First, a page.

Following Durga, Lulu and Nana on the designer baby trail
There are some curious parallels and divergences between what broke out as news from Shenzhen, China last month and what happened 40 years back in Calcutta on October 3, 1978. Back then it was the Indian doctor, Subhash Mukherjee, who created India’s first test tube baby through in-vitro fertilization, Durga or Kanupriya; now it is the doctor, He Jiankui, who has claimed to be the creator of the world’s first genetically-edited babies by applying CRISPR-Cas9 technology to human embryos.
Mukherjee was not recognized for his work, so he committed suicide in 1981. Meanwhile, the doctor, R.G. Edwards won the Nobel Prize in physiology or medicine in 2010 for enabling the birth of the world’s first IVF baby, Marie Louise Brown, 67 days before Durga was born. Just as He had his training at Rice and Stanford University in the latest in genomic sequencing in the West, Mukherjee, too, had picked up nuances in IVF from Edinburgh University after training in India.
Unlike He though, Mukherjee didn’t get domestic recognition in the scientific community (He was recruited by the Chinese government-backed Thousand Talents Plan) and also belonged to an India of the early 1980s, crippled with a closed economy and far away from the heft that China commands globally today. But it does seem that both doctors were inspired by the needs from the demand side overcoming supply side constraints, and decided to unleash their creativity to solve the problems of parents riding past issues around medical ethics. From news reports it seems that Chinese healthcare authorities are now clamping down on He, and it remains to be seen what happens to the cottage industry on gene-sequencing of human embryos with the CRISPR technology and its global diffusion over time. It has to be seen whether the parents of Lulu and Nana support He publicly or whether they withdraw silently as happened with Durga’s parents. Mukherjee was left alone to fight his IVF battle.
Beyond the above parallels, what happened in Shenzhen and earlier in Calcutta have some socio-political implications. It was reported earlier that the Chinese communist party has an interest in creating designer babies through some of its supported work at the Beijing Genomics Institute, Shenzhen. What will the party’s stated stance be in He’s case? Meanwhile, Calcutta, too, is emerging as a potential hub for an Indian version of a similar socio-political experiment. In May 2017, the Calcutta High Court allowed the Rashtriya Swayamsevak Sangh-linked Arogya Bharati organization to carry out a programme on how to conceive children who would be tall and fair (susantans) provided it adhered to strict conditions of garbha sanskar, apparently a scientific process being researched on by the Garbhvigyan Anusandhan Kendra of Jamnagar, Gujarat.
Some reports indicate that prices for garbha sanskar facilitated designer babies will be about seven dollars approximately, which is about one-tenth the price of designer babies reported earlier in American media. While ambiguity still remains about capabilities, prices and the policy environment that will engender the market for susantans, the genie is clearly out of the bottle. Much of this race for affordable but quality genomically designed babies may soon be fought out in the Asian market.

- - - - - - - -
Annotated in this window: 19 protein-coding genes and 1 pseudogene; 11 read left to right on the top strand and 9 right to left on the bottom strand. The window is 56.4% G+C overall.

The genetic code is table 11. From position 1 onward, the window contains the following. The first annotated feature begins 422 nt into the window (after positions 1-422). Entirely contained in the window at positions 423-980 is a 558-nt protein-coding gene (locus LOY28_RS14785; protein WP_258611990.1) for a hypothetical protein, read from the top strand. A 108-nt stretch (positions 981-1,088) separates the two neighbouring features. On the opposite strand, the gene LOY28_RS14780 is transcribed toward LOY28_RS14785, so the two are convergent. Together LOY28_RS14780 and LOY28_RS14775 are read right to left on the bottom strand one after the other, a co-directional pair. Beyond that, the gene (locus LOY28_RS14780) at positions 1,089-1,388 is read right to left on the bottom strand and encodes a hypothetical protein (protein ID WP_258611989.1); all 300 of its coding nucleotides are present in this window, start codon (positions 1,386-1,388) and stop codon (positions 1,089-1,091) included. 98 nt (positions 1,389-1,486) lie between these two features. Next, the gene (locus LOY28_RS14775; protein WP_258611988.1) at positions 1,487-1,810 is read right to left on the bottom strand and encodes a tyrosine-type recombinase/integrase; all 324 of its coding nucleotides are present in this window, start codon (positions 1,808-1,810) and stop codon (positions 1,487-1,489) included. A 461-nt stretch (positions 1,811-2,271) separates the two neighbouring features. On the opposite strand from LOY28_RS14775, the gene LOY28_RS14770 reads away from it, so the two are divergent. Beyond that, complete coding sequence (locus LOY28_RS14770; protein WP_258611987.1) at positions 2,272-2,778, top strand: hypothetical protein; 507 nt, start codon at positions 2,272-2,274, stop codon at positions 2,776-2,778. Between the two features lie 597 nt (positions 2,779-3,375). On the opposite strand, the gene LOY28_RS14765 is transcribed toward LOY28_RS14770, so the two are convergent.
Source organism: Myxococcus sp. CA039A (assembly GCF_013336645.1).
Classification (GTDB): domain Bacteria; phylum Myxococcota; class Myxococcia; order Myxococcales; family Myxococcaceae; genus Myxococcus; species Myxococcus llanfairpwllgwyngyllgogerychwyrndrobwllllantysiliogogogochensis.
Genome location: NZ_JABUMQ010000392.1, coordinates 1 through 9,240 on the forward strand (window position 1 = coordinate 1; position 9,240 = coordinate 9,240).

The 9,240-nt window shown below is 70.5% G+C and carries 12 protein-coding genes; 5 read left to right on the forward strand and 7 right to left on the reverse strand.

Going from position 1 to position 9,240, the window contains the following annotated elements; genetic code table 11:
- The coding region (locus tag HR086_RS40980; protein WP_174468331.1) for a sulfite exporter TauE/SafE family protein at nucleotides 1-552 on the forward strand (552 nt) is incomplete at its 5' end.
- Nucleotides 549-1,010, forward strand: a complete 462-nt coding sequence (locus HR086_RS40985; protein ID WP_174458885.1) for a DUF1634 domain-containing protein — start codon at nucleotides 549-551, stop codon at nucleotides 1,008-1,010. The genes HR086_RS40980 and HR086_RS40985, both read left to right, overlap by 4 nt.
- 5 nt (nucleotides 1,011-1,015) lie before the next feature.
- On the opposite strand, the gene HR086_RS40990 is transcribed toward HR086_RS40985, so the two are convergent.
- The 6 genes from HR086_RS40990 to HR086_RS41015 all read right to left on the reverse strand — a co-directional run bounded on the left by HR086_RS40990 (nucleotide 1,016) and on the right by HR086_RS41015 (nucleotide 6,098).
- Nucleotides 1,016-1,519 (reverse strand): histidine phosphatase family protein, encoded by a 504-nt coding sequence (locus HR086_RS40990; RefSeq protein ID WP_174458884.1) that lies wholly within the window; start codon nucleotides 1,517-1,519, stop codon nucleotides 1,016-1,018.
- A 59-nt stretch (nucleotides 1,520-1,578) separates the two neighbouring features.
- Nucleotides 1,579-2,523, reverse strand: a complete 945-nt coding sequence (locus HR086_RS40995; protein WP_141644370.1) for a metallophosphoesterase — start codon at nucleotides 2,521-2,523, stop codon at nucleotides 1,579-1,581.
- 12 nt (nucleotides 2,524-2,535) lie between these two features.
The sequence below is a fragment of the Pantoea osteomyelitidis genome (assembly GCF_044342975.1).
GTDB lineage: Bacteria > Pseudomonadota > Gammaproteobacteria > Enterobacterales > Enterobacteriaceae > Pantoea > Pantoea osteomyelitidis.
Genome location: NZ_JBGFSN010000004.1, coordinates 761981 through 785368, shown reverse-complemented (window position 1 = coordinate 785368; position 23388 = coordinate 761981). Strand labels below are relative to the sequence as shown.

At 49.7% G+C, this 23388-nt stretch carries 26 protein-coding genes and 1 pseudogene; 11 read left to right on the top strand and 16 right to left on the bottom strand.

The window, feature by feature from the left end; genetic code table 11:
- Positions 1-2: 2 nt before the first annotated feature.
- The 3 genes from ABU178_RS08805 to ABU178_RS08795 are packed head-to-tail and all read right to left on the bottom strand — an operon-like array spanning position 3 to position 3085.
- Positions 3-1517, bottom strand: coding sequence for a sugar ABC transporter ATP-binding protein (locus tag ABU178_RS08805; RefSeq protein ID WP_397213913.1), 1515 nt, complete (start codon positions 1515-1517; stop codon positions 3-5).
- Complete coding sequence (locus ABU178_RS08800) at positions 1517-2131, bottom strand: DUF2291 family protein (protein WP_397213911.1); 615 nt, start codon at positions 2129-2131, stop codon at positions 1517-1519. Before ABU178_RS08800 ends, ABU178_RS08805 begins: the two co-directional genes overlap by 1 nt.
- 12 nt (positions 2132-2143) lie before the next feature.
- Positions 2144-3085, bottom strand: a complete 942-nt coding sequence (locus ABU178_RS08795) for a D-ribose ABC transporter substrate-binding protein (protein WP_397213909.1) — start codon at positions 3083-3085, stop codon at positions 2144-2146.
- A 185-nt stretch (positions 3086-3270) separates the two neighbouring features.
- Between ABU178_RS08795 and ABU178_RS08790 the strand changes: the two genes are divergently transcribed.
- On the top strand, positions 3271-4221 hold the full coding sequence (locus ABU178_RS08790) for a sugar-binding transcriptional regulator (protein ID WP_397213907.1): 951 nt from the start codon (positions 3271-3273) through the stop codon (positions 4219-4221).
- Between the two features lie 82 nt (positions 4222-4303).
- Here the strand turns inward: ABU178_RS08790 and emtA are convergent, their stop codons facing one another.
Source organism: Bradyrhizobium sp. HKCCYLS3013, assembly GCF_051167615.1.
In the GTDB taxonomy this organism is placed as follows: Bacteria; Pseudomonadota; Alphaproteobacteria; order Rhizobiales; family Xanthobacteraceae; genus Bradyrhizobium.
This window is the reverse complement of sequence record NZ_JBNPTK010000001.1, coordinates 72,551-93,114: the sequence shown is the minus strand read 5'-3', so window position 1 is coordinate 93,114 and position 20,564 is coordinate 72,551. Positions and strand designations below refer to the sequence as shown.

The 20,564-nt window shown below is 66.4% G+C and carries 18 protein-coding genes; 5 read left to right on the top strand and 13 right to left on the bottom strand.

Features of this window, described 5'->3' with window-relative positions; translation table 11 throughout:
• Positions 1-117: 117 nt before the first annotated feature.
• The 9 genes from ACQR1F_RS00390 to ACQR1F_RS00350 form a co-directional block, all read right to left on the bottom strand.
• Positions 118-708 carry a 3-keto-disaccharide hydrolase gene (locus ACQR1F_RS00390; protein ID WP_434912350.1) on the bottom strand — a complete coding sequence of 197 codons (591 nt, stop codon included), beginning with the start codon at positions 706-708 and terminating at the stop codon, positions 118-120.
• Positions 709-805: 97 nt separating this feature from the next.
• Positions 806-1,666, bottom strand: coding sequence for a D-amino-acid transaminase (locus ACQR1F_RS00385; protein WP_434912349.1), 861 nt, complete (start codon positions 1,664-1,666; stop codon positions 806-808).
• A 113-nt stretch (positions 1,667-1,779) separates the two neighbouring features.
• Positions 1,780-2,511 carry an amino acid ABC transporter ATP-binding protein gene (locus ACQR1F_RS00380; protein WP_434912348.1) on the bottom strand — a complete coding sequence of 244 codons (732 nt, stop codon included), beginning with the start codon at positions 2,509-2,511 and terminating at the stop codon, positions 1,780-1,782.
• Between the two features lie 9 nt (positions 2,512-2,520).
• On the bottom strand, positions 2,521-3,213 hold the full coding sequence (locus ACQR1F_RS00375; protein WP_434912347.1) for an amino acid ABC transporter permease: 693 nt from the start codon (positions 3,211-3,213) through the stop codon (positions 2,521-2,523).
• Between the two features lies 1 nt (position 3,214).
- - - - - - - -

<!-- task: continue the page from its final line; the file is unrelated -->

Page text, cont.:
He’s work also raises some interesting questions about how institutional review boards for human research are interpreted, constituted and operationalized in Eastern and Western cultures. An outcome of the National Research Act of 1974 with predominantly American origins, it would be interesting to see if He’s actions create a new norm for IRBs in Asia that will push the frontier of medical ethics, the inspiration coming from Lulu and Nana. That apart, one can certainly expect some supply-side upstream ramifications. While China has, over the last decade, become a hotbed of genomics research, the origins of gene-sequencing and frontier work in the area may still be in the United States of America. Jennifer Doudna from University of California, Berkeley, the inventor of CRISPR, has a company, Caribou, to commercialize the technology. Even He and other researchers associated with him seem to be scientist-entrepreneurs with several companies being run to monetize their scientific work both in the US and in China.
If such is the case, one wonders who will carry forward basic research in the labs of genomic scientists, for several issues in biology, physics, chemistry and related sciences remain untested. This also leads to the question of how scientific team formations will evolve in the world of genomic science given the shock delivered by He. Can one expect fewer international teams of co-invention constituting Chinese and Indian collaborators? One cannot also be sure about the future of international gene-editing experiments running at universities like Harvard and Stanford, among others. Medical ethics is also at a key inflexion point given the criticism of He, although some providing balanced support are also emerging (George Church, the Harvard geneticist, among others). We need to watch what happens to the trajectory of science fathered by the scientific fathers of Lulu, Nana and Durga.